Skip to main content

Your petitions: Lee Booth's story

17 November 2016

Lee Booth started a petition calling for the meningitis B vaccine to be given to all children. The petition gathered over 820,000 signatures and Lee gave evidence before the Petitions and Health Committees ahead of a debate on the issue. Lee talks about his petition campaign.

Petition for Meningitis B vaccine

I started the Meningitis B petition after a trip to the doctors for my youngest daughters regular set of inoculations. I was aware that the MenB vaccine had just become available on the NHS and made enquiries about my daughter having it.

I was stunned when I was told my 6 month old daughter was "too old" to get it, and that only new-borns would be getting the vaccine. At this point I didn't really know much about meningitis, but I knew that it could be deadly. I went home and did some research and was horrified at what I found: my daughter, and therefore thousands of other young children, were at serious risk of dying or suffering life changing disabilities, even though a vaccine was available.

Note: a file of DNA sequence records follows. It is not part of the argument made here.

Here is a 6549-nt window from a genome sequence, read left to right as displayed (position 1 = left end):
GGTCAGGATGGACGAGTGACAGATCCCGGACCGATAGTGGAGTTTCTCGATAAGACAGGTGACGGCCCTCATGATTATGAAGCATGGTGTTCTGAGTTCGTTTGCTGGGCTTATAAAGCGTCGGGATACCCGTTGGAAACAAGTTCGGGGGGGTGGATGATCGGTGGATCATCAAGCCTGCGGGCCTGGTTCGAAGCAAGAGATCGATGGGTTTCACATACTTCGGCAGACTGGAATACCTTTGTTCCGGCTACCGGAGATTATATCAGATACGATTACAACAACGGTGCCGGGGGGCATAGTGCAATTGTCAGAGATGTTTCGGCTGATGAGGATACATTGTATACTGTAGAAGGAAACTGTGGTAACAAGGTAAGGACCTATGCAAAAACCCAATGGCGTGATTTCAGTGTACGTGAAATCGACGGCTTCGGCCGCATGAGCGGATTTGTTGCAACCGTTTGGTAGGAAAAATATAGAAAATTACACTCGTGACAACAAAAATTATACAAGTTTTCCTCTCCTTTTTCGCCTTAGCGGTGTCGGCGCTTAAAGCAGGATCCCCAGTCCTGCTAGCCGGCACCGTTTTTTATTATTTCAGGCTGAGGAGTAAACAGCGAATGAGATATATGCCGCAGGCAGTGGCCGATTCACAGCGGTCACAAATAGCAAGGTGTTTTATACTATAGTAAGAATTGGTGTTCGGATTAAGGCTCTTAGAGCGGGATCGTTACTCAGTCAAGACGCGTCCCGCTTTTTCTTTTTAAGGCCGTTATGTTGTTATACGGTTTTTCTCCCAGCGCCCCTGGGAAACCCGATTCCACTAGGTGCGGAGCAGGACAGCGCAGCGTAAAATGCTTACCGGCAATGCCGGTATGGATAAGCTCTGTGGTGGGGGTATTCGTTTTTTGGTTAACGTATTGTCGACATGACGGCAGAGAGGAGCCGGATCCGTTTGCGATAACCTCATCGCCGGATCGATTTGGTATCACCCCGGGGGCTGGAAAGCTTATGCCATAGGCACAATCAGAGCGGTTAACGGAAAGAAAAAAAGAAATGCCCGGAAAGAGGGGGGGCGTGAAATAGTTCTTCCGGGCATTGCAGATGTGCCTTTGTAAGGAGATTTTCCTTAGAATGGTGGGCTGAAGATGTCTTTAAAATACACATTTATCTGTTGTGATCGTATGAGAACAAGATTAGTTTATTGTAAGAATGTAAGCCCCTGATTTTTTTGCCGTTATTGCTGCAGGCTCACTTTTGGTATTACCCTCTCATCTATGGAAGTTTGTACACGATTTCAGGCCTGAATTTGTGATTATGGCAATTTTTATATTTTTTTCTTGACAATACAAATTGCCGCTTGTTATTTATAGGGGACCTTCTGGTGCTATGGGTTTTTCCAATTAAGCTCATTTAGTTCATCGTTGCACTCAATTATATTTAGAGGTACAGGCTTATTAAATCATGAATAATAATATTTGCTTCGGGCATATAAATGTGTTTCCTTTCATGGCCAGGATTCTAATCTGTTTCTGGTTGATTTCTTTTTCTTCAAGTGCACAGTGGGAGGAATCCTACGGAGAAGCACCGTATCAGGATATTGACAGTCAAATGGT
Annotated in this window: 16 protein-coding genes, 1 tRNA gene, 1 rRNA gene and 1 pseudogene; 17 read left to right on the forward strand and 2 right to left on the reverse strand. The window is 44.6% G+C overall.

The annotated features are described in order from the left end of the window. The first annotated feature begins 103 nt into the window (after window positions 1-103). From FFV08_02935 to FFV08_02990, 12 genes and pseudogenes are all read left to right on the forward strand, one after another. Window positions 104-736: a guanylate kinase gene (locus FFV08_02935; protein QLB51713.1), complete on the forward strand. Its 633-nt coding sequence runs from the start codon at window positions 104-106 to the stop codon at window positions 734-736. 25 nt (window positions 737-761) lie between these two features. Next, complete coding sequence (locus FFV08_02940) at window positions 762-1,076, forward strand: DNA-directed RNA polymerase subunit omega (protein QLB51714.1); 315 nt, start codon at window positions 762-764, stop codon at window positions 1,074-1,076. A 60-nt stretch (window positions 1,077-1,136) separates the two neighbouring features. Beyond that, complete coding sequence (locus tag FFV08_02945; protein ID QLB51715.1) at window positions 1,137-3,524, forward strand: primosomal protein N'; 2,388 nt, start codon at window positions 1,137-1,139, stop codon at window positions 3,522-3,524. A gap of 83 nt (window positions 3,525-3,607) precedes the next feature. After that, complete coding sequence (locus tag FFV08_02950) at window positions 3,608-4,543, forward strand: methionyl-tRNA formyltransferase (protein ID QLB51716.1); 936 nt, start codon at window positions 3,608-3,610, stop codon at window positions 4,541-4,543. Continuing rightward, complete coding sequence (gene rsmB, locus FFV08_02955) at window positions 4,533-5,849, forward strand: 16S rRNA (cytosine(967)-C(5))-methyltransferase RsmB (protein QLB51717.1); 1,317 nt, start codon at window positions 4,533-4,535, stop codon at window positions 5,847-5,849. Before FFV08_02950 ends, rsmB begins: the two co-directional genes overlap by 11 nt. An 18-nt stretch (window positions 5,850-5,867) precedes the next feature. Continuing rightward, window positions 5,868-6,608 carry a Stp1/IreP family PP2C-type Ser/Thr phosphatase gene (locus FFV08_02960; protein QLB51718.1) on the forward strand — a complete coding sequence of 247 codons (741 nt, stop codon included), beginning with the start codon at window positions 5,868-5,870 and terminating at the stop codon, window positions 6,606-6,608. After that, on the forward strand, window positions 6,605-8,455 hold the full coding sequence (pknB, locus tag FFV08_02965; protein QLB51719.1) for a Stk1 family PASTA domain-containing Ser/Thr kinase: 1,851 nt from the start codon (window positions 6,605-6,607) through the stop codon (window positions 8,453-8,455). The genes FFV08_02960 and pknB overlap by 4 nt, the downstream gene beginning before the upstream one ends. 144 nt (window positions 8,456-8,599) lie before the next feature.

Starting the petition

I was aware of the petitions website, as I had signed a few petitions before, and decided that I would try and change the system so that no children would be at risk of this horrendous disease.

I started writing the petition, trying to be concise as well as factually correct. I hoped that I would raise awareness and bring it into the public eye – I never imagined how far it would go.

I started the petition on the 14 September 2015. Despite my best efforts to get it to go viral, it didn't. There were moments where I thought 'this is it', but the numbers didn't rise as fast as I'd hoped. I couldn't understand it, why were people not signing, it would potentially save children's lives I expected everyone to sign and support it.

The numbers rose month by month, I got excited when I started getting into the hundreds. I'd spent ages tweeting and posting on Facebook etc., but it really wasn't going anywhere. That was until the night of 13 February 2016, I remember it well as I was away for the weekend with my family, I said to my wife something's happening – the numbers were starting to climb faster than at any point since the petition started. I was contacted by members of a Facebook group of mums who had all had children in the same month; Faye was one of those children.

Faye Burdett